Religion

New U.S. Senator James Lankford to Use 'Biblical Worldview' to Reduce Debt (Video)

| by Michael Allen

U.S. Senator-elect James Lankford (R-Okla.) recently announced that he is going to use his “Biblical worldview” to fix the federal deficit.

During an interview with Family Research Council president Tony Perkins on Wednesday (video below), Lankford advocated repealing Obamacare, which he claimed would allow "people to pick insurance plans."

However, Americans can already pick their health insurance plans under Obamacare, noted CNN in 2013.

According to RawStory.com, Lankford stated, "I come from a biblical worldview in the way I address issues. I look at Nehemiah and how he handled things when he stepped into Jerusalem."

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"It was that the people were in disgrace and the wall was broken down, but the two things that he focused in on was the constructive side of things and the debt," added Lankford. "Half of the Book of Nehemiah is just getting the people out of debt, so they could actually take on the other things.”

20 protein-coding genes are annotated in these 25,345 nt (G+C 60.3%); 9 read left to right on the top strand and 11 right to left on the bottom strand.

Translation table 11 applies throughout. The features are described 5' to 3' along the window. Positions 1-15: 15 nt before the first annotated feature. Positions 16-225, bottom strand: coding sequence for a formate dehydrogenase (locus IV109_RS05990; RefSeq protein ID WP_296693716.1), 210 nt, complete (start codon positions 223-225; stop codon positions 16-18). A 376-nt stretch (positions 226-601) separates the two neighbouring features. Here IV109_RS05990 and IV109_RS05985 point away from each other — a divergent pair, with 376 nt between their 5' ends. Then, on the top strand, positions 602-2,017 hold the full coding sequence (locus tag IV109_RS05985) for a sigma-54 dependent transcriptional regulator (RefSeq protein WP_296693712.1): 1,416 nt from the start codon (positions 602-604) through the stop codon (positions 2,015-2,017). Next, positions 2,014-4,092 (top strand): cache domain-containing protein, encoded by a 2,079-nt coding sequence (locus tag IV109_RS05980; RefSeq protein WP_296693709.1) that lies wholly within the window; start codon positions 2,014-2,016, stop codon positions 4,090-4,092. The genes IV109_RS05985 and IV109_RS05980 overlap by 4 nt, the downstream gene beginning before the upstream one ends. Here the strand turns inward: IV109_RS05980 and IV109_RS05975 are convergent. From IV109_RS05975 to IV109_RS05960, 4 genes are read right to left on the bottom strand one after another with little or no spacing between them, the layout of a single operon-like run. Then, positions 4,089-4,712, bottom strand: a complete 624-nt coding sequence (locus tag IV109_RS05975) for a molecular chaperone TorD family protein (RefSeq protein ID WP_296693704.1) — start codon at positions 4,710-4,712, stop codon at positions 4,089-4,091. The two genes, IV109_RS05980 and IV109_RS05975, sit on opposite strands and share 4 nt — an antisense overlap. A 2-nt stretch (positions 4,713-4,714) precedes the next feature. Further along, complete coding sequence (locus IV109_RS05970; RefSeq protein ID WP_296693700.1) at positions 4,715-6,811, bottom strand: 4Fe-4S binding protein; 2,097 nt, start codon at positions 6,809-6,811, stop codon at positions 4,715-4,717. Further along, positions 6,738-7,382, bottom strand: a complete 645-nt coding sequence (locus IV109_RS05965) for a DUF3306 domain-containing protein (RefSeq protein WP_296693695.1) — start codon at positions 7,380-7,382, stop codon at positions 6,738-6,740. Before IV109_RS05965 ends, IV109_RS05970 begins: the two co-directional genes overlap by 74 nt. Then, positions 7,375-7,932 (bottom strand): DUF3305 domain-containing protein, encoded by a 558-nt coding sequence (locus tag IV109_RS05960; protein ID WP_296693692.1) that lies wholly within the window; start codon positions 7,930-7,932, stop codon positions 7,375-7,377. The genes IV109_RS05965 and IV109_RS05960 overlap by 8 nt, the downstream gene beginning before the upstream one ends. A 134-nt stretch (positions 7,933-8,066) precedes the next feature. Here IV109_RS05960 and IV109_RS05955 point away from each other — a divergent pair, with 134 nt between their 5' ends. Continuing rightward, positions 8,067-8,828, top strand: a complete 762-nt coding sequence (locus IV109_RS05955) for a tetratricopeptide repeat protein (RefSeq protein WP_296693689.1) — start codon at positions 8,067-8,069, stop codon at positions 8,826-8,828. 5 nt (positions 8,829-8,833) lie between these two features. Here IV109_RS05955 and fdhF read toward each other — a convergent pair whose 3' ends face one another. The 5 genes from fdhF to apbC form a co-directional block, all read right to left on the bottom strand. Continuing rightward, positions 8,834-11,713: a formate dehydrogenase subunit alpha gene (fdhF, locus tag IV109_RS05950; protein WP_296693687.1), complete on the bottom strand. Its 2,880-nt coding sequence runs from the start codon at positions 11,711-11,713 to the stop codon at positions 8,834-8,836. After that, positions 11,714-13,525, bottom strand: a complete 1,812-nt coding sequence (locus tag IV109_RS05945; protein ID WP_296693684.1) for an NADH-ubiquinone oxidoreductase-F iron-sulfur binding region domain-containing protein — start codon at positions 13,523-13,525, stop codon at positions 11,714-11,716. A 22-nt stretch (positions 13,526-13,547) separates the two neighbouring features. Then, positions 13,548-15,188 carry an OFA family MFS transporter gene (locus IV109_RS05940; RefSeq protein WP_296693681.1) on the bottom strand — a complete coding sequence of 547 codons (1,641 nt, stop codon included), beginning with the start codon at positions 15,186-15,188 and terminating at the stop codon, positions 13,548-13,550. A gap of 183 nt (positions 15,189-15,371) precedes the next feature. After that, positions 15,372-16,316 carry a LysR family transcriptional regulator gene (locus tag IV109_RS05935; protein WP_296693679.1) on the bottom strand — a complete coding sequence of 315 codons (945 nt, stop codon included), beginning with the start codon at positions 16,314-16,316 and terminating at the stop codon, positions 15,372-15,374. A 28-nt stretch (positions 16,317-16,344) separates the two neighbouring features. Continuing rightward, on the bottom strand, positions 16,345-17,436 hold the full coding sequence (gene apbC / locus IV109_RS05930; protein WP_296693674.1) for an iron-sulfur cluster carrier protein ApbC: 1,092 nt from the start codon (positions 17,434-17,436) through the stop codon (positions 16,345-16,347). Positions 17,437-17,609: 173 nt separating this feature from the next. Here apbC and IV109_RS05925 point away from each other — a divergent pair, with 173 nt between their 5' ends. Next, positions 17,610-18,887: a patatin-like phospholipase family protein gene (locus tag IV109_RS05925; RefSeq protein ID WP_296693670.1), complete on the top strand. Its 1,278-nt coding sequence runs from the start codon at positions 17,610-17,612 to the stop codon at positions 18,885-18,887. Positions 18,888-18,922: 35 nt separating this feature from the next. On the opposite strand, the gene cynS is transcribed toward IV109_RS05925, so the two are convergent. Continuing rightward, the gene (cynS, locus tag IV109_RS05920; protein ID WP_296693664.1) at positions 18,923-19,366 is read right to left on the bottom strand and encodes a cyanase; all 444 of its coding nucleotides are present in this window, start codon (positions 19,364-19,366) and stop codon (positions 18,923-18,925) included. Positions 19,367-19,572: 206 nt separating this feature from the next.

In the Bible, Nehemiah served as the governor of Judah where he reprimanded the rich for exploiting poor people and canceled the debts that the poor owed.

However, Lankford didn't go into specifics of how he would reduce the federal debt.

Nobel Prize-winning economist Paul Krugman slammed the Republican Party's fiscal policies and their scary warnings about deficits in The New York Times today:

Predictions that deficit spending would lead to soaring interest rates, that easy money would lead to runaway inflation and debase the dollar, have been wrong again and again.

Governments that did what Mr. Boehner urged, slashing spending in the face of depressed economies, have presided over Depression-level economic slumps. And the attempts of Republican governors to prove that cutting taxes on the wealthy is a magic growth elixir have failed with flying colors.

In short, the story of conservative economics these past six years and more has been one of intellectual debacle — made worse by the striking inability of many on the right to admit error under any circumstances.

Sources: The New York Times, RawStory.com, CNN